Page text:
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  20. i'm not mormon, but follow a lot of mormon blogs - your refreshing honesty and humor is adored by me! do what makes you happy and keep this blog going, i love reading! xx

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  21. Thanks to this great man of spirit called BABA VOODOO which I don't know how to thank him for the good work he has Don for me and family which I want to share my testimony with to you all so I was married to Hassan Moel and my name is Julie deshields for six years now he left me with two kids with know reason which I don't know what to do.so one day i was in my friends place when I exposed my pain to her about my depression which I have be looking for who to help me out of it then my friend called me closer to her self telling me on how she got this great man of spirit who helped her found her way to get her husband back then I ask of his contact she quickly go and get her computer and gave me his Email ID and his number so,that is how I contacted him for a help. And now am so happy with my family and with a happy home if you are in such pain kindly Via Email BABAVOODOOSPELLTEMPLE1@HOTMAIL.COM or call +2348103508204 have faith in him and he will help you
    Julie Deshields.

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    1. sharon you should check this out seems totally legit

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  22. Through your sarcasm, I sense regret from your past as a Mormon young women (as if you really wish you could do that part of your childhood over again)....and if you could change that part of your life, it would make you a happier, successful person. The Mormon culture puts a lot of pressure on young women about what,when,how,& where they are supposed to be in their lives, and that that makes every young Mormon women happier and content....but when reality hits, I think it is hard for many Mormon women to cope and settle into that role...which leads many of the Mormon women on anti-depressants. I am glad to hear that this part of the Mormon culture is changing. I wouldn't take anything too seriously in any organization. We are constantly evolving/changing...some things are for the better/some for the worst.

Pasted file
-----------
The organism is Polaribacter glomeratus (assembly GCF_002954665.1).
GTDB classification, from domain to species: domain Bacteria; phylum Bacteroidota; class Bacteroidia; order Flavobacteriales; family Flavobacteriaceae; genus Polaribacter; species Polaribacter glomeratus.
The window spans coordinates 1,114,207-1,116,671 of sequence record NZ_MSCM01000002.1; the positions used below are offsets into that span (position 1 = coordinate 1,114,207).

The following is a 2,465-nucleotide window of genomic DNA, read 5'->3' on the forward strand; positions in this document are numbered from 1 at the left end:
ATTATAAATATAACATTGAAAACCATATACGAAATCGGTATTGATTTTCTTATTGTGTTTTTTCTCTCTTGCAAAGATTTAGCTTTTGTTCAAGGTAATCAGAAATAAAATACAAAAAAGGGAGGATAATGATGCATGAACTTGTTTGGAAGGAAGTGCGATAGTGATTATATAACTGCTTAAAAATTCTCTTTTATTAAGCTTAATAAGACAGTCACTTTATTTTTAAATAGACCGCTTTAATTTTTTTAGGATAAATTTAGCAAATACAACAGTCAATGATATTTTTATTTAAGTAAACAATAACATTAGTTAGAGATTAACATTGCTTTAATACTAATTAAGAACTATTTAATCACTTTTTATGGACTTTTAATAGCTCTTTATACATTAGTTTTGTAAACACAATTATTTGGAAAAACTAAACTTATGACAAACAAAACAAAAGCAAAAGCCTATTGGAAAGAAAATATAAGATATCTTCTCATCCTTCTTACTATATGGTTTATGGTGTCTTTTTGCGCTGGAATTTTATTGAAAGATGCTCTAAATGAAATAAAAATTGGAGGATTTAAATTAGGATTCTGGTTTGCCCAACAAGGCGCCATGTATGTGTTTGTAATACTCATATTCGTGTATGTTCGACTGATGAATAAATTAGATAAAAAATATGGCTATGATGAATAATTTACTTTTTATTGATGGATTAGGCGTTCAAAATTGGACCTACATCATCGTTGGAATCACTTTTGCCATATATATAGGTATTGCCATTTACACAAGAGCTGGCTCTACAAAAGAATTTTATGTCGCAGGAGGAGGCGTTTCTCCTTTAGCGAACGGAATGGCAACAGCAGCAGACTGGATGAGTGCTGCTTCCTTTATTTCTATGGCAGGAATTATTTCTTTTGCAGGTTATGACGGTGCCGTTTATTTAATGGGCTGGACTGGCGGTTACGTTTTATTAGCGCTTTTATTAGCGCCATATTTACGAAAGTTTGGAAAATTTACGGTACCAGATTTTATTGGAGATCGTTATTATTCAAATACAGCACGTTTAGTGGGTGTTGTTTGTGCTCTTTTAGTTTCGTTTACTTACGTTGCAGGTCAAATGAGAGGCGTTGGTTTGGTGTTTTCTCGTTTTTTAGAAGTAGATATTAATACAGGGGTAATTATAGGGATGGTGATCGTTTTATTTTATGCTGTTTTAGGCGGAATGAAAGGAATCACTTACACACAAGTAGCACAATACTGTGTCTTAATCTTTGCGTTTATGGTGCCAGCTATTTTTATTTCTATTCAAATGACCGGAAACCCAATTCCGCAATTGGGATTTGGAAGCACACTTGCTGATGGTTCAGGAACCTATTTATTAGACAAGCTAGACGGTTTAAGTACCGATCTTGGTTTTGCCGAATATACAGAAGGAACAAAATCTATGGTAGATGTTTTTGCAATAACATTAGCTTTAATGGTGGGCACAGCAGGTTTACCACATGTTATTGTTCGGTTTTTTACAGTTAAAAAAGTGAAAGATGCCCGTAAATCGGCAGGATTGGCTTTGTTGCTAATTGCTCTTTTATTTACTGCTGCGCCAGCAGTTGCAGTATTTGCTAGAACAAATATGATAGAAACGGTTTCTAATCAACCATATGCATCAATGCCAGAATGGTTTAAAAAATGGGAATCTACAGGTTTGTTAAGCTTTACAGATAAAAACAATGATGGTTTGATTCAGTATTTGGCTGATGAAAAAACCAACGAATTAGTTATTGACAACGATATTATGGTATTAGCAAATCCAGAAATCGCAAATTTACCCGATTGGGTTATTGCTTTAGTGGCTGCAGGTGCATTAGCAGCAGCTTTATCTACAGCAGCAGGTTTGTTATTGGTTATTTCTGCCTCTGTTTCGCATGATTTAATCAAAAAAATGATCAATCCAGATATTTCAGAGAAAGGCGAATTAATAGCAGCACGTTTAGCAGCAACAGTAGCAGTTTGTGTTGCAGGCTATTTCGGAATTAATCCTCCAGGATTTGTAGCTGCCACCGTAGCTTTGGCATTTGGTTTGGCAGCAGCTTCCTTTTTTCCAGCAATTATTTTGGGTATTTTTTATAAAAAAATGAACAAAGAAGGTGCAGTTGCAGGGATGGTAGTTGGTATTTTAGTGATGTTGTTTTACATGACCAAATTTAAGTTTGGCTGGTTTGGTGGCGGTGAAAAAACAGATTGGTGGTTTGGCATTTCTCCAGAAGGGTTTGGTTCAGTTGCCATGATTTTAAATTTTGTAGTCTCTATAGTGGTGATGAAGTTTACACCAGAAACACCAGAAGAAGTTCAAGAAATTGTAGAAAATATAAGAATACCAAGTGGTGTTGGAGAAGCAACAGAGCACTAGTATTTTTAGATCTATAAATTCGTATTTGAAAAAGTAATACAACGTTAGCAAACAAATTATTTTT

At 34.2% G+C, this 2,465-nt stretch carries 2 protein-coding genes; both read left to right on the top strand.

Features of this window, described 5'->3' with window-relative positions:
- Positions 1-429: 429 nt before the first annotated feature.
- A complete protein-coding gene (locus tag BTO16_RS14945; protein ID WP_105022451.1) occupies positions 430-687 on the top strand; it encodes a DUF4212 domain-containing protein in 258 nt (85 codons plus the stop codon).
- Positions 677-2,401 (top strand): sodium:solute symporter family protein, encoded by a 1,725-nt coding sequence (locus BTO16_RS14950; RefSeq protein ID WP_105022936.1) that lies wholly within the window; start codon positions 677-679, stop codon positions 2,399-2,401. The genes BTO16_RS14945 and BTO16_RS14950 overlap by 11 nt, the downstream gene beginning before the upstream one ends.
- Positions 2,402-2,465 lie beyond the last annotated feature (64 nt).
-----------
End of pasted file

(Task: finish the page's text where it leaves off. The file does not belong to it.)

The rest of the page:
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  23. Your writing cracks me up! I'm glad you wrote this, bc i am fascinated by the cool, fwd thinking Mormon women that are all over the blogosphere. I am not Mormon - or any religion - but I do seem to read a lot of mormon blogs. The ones I like are ones that I only discovered were lds bc I was reading them thinking, "Why do they have so many kids so young? Wait, BYU?!?! Ooooh...." Then I softened, thinking, "Maybe Mormons aren't as weird as we think!" Then I ran across nie nie's blog. "Whoa. Yeeeep, some are still completely nuts."

    Anyway, for what it's worth, everyone wastes their youth in some way or another, so don't be too hard on yourself. :)

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  24. Thank you for your honesty! I loved reading your post and picked up your sarcasm right away. I think many religions/cultures pose enormous pressure on young women, and sometimes we have to find our own ways, wether within religion, or not. I was raised catholic in Argentina, where the vast majority is catholic, and I know I will give my son and daughter the possibility to choose, and decide for themselves wether they want to be religious or not. But more importantly, I will try to respect their personal choices
    xoxo
    Tina

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  25. "Same poster as above. I wanted to add that I didn't have my first child until I was 32, and wasted (?) most of my 20s in graduate school, feeling crappy about myself."

    -Margaret Nadauld

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  26. I always LOATHED the those lessons in church because I wanted to be the perfect mormon SAHM but I also wanted more than that! I am lucky my parents told me I could not get married until I had graduated from college and had a job with benefits. It has been 7 years since graduation, 6 since I've been married and 10 months since the arrival of the first kid. All in all, boy am I glad I listened to my parents rather than my well-meaning YW leaders.

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  27. I see your coming book shaping up page by page, story by story...Great piece Sharon! Of course your husband can still help by adding a couple of his own masterpieces into the book because you two together have such a unique style :)

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  28. I love to stop by and read your blog from time to time. Although I have almost nothing in common with you, I am 26 years old, from the Midwest and have no children of my own yet, not even a husband. But I love reading the stories about you and your family. I am not, nor was I brought up religious but I am also struggling with a lot of the same issues. Trying to figure out who I want to be. I love that you are so honest about everything. Its helpful to more people than you know. And I just want to let you know that you are a terrific Mother, I like to try to remember the fun things you do with your kids.